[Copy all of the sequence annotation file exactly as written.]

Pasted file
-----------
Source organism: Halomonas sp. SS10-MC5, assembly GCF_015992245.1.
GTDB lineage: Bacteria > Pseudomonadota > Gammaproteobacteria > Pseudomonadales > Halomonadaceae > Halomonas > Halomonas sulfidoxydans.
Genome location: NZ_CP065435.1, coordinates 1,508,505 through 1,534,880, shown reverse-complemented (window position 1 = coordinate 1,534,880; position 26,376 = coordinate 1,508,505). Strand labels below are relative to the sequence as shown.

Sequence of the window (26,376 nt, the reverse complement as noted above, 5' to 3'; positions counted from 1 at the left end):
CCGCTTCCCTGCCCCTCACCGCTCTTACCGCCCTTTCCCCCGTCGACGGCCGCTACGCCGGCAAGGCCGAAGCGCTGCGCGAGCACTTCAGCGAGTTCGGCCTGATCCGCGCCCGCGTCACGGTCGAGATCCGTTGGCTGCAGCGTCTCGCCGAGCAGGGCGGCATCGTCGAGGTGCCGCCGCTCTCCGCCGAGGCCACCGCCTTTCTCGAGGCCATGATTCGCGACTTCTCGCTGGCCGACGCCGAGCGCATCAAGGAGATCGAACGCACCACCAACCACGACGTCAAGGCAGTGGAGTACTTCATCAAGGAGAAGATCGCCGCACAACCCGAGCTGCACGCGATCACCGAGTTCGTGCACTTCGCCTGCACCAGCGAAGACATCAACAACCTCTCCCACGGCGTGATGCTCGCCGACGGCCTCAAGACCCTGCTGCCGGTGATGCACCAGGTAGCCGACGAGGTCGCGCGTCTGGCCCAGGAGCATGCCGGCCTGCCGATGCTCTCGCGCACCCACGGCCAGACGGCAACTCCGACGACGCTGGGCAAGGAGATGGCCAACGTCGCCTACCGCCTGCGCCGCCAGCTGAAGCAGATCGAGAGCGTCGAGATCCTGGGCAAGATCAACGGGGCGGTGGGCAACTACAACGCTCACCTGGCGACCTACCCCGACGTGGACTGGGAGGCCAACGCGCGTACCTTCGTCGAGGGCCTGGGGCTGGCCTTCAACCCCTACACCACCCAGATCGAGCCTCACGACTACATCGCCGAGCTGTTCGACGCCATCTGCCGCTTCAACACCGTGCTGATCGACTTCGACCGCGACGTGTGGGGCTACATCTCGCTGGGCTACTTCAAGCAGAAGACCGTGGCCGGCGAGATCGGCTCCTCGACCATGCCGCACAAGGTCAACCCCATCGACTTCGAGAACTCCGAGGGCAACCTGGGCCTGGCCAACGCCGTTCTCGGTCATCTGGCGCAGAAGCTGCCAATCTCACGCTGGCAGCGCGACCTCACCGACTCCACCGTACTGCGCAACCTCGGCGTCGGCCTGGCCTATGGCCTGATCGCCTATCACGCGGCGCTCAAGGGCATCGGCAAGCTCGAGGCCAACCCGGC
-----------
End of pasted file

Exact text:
Source organism: Halomonas sp. SS10-MC5, assembly GCF_015992245.1.
GTDB lineage: Bacteria > Pseudomonadota > Gammaproteobacteria > Pseudomonadales > Halomonadaceae > Halomonas > Halomonas sulfidoxydans.
Genome location: NZ_CP065435.1, coordinates 1,508,505 through 1,534,880, shown reverse-complemented (window position 1 = coordinate 1,534,880; position 26,376 = coordinate 1,508,505). Strand labels below are relative to the sequence as shown.

Sequence of the window (26,376 nt, the reverse complement as noted above, 5' to 3'; positions counted from 1 at the left end):
CCGCTTCCCTGCCCCTCACCGCTCTTACCGCCCTTTCCCCCGTCGACGGCCGCTACGCCGGCAAGGCCGAAGCGCTGCGCGAGCACTTCAGCGAGTTCGGCCTGATCCGCGCCCGCGTCACGGTCGAGATCCGTTGGCTGCAGCGTCTCGCCGAGCAGGGCGGCATCGTCGAGGTGCCGCCGCTCTCCGCCGAGGCCACCGCCTTTCTCGAGGCCATGATTCGCGACTTCTCGCTGGCCGACGCCGAGCGCATCAAGGAGATCGAACGCACCACCAACCACGACGTCAAGGCAGTGGAGTACTTCATCAAGGAGAAGATCGCCGCACAACCCGAGCTGCACGCGATCACCGAGTTCGTGCACTTCGCCTGCACCAGCGAAGACATCAACAACCTCTCCCACGGCGTGATGCTCGCCGACGGCCTCAAGACCCTGCTGCCGGTGATGCACCAGGTAGCCGACGAGGTCGCGCGTCTGGCCCAGGAGCATGCCGGCCTGCCGATGCTCTCGCGCACCCACGGCCAGACGGCAACTCCGACGACGCTGGGCAAGGAGATGGCCAACGTCGCCTACCGCCTGCGCCGCCAGCTGAAGCAGATCGAGAGCGTCGAGATCCTGGGCAAGATCAACGGGGCGGTGGGCAACTACAACGCTCACCTGGCGACCTACCCCGACGTGGACTGGGAGGCCAACGCGCGTACCTTCGTCGAGGGCCTGGGGCTGGCCTTCAACCCCTACACCACCCAGATCGAGCCTCACGACTACATCGCCGAGCTGTTCGACGCCATCTGCCGCTTCAACACCGTGCTGATCGACTTCGACCGCGACGTGTGGGGCTACATCTCGCTGGGCTACTTCAAGCAGAAGACCGTGGCCGGCGAGATCGGCTCCTCGACCATGCCGCACAAGGTCAACCCCATCGACTTCGAGAACTCCGAGGGCAACCTGGGCCTGGCCAACGCCGTTCTCGGTCATCTGGCGCAGAAGCTGCCAATCTCACGCTGGCAGCGCGACCTCACCGACTCCACCGTACTGCGCAACCTCGGCGTCGGCCTGGCCTATGGCCTGATCGCCTATCACGCGGCGCTCAAGGGCATCGGCAAGCTCGAGGCCAACCCGGC